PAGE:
The scene we are going to look at in this post is from Game of Thrones Season 1 when Ser Loras Tyrell challenges Ser Gregor Clegane "The Mountain" to a joust. In this scene, Ser Loras rides a white mare and Ser Gregor rides a black stallion (click here to watch). You will notice the black stallion starts nickering and becomes agitated when the white mare gets close to him. As Lord Petyr Baelish "Littlefinger" then explains later to Ned and Sansa Stark, the white mare is in heat, giving off a scent signaling she is ready to mate and causes the the black stallion to become distracted, which ultimately makes Ser Gregor lose the match.
The sex of the horse was an important factor to consider for soldiers and noblemen when choosing a war horse. Considering the two choices - a stallion (male) or a mare (female)- there were benefits and vices to each sex. Stallions develop thicker muscles than mares, which helps them to carry heavier loads and run faster. They also tend to have more energy. The main drawback in stallions is their proneness to become aggressive. In the wild, stallions fight each other over mating rights to the mares. Domesticated stallions still have these strong instincts to fight and reproduce, which generally makes it difficult for their human masters to control them when other horses are nearby, especially mares in heat. There are exceptions to this general statement as many well trained stallions in high level competitions today do not always, if at all, exhibit aggressive and uncontrollable behavior.
Mares tend to be more docile than stallions, but they also can have troublesome behaviors, especially when they are in heat in the spring and summer months. They can be inclined to nip and buck at other horses, and be overall grumpy. Some mares become very sensitive and unfocused, and have a difficult time minding their riders.
So, which sex did army soldiers tend to use? From records, stallions were the most popular choice, partially because the mares were reserved to reproduce and replenish the cavalry. However, there was still the problem of how to manage a group of testosterone-filled stallions and keep them from injuring each other while out on campaign.
There were some simple solutions to manage the stallions naughty behaviors, such as taking the very aggressive stallions away from the group and keeping mares away from the stallions. Wild stallions, who do not have a herd of mares, will live in “bachelor groups” and are able to cooperate with one another without any problems, so it can be assumed cavalry stallions could tolerate each as long as there were no mares to compete over. Muzzles were also used on some stallions who had the inclination to bite, but this was only a temporary solution until the stallions were trained out of that behavior.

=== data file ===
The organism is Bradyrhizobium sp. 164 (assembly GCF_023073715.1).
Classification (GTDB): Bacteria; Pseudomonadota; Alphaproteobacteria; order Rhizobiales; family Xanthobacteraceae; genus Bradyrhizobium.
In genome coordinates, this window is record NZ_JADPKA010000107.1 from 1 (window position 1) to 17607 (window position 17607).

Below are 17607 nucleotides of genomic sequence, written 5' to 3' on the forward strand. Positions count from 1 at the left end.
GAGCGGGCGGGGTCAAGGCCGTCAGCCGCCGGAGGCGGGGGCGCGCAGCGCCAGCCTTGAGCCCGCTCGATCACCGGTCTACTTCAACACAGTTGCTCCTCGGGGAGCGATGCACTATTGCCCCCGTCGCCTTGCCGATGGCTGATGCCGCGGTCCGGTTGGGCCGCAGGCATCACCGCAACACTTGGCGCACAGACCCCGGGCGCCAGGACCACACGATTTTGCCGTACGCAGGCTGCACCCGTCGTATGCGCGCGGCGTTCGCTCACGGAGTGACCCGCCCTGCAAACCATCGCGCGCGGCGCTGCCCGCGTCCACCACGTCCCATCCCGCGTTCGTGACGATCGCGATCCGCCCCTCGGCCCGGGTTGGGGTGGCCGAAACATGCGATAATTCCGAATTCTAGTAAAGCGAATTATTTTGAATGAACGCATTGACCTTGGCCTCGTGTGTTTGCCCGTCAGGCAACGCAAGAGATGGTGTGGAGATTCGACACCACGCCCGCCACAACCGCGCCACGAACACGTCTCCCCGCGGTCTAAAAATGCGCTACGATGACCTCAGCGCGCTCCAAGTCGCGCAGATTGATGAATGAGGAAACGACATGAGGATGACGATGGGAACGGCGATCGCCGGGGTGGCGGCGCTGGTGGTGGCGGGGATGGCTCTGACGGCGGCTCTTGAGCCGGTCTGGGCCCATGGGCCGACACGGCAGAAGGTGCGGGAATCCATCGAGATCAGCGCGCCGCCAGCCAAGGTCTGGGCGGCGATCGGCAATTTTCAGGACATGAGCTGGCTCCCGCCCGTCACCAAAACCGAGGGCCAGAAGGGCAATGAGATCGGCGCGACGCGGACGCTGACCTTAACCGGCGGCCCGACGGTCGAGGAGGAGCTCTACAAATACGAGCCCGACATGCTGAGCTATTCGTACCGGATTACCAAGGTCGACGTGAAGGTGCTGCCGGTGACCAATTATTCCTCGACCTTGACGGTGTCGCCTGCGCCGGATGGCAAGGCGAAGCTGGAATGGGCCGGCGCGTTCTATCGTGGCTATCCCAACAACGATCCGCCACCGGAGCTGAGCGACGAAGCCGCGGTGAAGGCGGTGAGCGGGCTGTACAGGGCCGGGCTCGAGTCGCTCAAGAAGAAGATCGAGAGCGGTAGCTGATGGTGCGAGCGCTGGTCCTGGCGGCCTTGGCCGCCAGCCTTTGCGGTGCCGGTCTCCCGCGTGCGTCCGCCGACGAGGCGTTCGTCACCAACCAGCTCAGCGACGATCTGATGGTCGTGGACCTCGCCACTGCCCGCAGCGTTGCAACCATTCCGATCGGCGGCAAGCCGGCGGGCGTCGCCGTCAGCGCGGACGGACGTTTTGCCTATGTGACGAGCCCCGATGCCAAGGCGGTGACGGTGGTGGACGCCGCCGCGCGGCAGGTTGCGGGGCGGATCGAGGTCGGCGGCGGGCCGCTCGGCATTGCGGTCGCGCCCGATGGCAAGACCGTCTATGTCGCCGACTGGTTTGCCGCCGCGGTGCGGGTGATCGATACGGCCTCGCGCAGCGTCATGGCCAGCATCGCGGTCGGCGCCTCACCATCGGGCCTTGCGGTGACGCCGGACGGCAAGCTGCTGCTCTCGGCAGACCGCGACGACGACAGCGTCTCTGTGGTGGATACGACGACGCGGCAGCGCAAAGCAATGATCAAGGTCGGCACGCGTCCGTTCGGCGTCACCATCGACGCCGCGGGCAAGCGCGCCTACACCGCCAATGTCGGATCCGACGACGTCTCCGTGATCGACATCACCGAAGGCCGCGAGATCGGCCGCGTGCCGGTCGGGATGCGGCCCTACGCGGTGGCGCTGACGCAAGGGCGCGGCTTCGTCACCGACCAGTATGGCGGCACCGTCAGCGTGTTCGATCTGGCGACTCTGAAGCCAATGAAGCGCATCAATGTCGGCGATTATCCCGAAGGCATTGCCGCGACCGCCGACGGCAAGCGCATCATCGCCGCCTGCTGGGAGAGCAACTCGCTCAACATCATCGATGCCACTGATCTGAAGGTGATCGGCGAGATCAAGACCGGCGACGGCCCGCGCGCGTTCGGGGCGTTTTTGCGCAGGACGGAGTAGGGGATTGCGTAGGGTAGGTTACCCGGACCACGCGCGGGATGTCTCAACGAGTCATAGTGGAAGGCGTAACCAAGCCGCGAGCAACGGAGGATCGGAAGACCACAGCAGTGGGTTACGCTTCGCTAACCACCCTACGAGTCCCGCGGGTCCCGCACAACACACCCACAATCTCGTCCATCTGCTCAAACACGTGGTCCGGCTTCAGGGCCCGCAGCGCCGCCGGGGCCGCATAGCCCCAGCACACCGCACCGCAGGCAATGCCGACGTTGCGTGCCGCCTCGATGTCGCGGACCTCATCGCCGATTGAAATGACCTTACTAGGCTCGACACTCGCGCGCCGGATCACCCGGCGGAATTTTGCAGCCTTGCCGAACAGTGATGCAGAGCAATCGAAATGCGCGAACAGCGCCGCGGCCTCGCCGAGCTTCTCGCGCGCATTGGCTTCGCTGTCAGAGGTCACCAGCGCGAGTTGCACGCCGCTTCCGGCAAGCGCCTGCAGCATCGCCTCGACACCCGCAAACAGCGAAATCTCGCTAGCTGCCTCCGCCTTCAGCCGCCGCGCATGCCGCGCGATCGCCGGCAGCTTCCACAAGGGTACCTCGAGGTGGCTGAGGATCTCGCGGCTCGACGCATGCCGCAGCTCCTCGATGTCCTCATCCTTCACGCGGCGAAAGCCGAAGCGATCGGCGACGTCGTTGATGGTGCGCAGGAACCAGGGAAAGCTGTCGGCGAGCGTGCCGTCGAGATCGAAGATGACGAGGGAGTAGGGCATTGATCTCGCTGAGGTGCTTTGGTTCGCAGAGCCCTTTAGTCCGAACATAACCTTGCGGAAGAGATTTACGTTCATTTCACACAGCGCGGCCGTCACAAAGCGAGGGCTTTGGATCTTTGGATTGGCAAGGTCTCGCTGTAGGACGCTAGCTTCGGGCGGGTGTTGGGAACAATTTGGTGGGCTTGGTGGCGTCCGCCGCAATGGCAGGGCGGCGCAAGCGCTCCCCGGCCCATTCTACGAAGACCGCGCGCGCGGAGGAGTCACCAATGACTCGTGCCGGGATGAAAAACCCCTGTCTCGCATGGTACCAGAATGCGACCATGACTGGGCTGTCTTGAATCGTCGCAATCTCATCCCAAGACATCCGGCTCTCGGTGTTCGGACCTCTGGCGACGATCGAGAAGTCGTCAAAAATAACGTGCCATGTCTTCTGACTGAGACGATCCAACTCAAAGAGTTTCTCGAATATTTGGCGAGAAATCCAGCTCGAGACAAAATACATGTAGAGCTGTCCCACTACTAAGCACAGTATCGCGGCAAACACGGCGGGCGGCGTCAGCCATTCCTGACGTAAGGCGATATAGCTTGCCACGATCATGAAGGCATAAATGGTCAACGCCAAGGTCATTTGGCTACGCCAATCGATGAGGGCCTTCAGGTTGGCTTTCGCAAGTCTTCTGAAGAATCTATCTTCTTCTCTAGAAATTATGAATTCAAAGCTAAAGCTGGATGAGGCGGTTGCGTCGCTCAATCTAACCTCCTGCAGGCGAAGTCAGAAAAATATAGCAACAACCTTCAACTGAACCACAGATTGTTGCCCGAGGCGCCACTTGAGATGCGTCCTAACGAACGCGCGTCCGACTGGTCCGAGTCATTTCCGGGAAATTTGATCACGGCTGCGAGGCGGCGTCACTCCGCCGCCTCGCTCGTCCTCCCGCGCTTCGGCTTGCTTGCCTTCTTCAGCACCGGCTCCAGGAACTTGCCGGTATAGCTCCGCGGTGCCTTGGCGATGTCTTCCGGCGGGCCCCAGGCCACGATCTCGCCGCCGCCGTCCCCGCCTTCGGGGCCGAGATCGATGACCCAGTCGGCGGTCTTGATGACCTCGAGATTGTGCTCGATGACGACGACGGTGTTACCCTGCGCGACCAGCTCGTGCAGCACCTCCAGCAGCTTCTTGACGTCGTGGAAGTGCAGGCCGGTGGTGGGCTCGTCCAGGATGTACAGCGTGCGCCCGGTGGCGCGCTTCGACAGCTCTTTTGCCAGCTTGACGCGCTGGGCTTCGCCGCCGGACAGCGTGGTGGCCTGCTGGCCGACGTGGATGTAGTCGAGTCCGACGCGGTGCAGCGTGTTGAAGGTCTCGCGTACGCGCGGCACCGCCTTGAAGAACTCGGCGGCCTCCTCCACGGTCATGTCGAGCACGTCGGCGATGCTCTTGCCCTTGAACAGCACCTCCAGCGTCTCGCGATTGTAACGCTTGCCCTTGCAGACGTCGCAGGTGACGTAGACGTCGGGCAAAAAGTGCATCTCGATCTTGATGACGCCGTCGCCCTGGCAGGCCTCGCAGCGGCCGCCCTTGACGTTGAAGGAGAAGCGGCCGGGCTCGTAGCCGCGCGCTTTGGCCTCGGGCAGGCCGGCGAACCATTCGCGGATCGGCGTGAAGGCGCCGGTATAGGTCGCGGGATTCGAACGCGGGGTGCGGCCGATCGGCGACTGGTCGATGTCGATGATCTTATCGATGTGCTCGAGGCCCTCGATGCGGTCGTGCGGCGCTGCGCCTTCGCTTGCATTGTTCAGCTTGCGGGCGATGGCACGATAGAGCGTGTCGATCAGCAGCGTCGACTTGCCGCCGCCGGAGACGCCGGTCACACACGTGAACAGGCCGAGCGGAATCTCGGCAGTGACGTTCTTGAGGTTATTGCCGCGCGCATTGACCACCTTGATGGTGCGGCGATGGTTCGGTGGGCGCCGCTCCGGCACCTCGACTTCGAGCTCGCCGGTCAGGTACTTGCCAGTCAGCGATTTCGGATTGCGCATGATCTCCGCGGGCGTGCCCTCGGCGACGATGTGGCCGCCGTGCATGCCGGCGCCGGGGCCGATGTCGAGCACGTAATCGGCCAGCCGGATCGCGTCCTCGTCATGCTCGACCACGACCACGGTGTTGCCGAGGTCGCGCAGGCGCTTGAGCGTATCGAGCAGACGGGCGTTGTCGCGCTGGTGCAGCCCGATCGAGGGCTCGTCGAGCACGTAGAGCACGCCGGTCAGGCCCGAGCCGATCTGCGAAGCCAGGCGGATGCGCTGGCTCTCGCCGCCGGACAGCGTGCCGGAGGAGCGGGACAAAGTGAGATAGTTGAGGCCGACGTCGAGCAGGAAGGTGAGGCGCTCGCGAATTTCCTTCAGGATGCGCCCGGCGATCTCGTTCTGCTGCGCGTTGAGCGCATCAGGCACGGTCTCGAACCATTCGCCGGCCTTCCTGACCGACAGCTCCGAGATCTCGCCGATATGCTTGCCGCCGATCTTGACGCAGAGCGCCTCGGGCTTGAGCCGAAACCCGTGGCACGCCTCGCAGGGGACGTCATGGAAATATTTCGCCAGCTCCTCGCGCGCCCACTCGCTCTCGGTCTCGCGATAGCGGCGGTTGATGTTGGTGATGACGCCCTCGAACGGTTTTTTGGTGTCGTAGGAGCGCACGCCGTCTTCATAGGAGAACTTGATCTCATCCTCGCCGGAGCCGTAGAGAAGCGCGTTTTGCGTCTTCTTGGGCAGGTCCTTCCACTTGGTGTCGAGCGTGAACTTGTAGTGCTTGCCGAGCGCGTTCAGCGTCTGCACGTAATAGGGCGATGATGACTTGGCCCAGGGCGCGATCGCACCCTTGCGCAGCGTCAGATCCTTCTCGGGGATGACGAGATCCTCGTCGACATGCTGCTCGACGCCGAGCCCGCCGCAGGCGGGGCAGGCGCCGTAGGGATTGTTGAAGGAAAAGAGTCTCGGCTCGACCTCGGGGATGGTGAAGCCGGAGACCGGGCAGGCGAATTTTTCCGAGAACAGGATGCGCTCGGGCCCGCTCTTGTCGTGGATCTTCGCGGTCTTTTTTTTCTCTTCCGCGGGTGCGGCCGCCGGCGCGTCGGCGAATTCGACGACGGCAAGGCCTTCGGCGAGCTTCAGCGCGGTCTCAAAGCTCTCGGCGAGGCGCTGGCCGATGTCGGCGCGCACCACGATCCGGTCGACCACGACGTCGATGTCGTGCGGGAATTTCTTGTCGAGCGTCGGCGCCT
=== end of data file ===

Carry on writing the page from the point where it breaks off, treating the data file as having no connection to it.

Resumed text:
A proactive method to prevent aggressive behavior from developing in male horses was to castrate them, turning them into geldings. Castration has been a practice in many ancient cultures for centuries. If a colt was castrated early, he could avoid developing aggressive behaviors and become very docile. He would not attempt to flirt or bolt at the mares and would not feel the need to fight other males.
Today, most horse owners castrate their male horses unless they plan to breed them. When castrated, horses usually are sedated and given an anesthetic before their testes are removed by a veterinarian. But how did people castrate stallions before the time of modern animal medicine and not get hurt by the horse who did not care to have his testicles removed? Well, there are a couple methods that have been found in old records. One method found in ancient Roman records was to use “gelding irons.” We can only guess what the irons looked like or how they immobilized the horse, but my guess is they would be used in the same way people use rope to temporarily impair a horse. Today in the US, some farmers will tie-up a colt’s legs, knock him over, and have others sit on him while someone cuts the testes with no anesthetic. Since horses are considered livestock like cows and sheep in the US, horses are not required to have a trained veterinarian castrate them, while in Great Britain, it is required by law that horses have a licensed veterinarian with medicine to perform the procedure.
Another method was to tie the testes so they would atrophy and fall off. This method had less risk of infection since there was no open wound, but would still be uncomfortable for the horse. Whatever the method used to castrate a stallion before modern drugs, it was never an easy task for the horsemen or a comfortable one for the horses.
Today, most people will opt to castrate their stallions to make them more manageable. Modern medicine limits the risk of infection, but back in earlier times, it would have been tough to risk having a well-bred stallion be castrated and be open to the great possibility of infection. Many people who do handle stallions today are usually very experienced horse handlers, and take extra precautions when handling them in the vicinity of mares. I personally thought it was very clever what Ser Loras did in this scene to give him an advantage. Maybe Ser Gregor should think about riding a mare next time.
Special thanks to Ruby and Hannah for their insights in working with stallions.
Ruby Butchers is the author of EquiPepper.com focusing on changing negative attitudes towards Thoroughbreds, in particular ex-race horses.
Hannah Ibbotson is the author of Jack's Kissing Spine Story that tells her journey with her horse Jack, and his recovery from kissing spine.
I am Amy. I love movies, TV, and horses. I grew up with horses and taught kids how to ride during my summer breaks from school. Now I am a country girl living in a city hoping to someday move back into a rural area and own a horse again.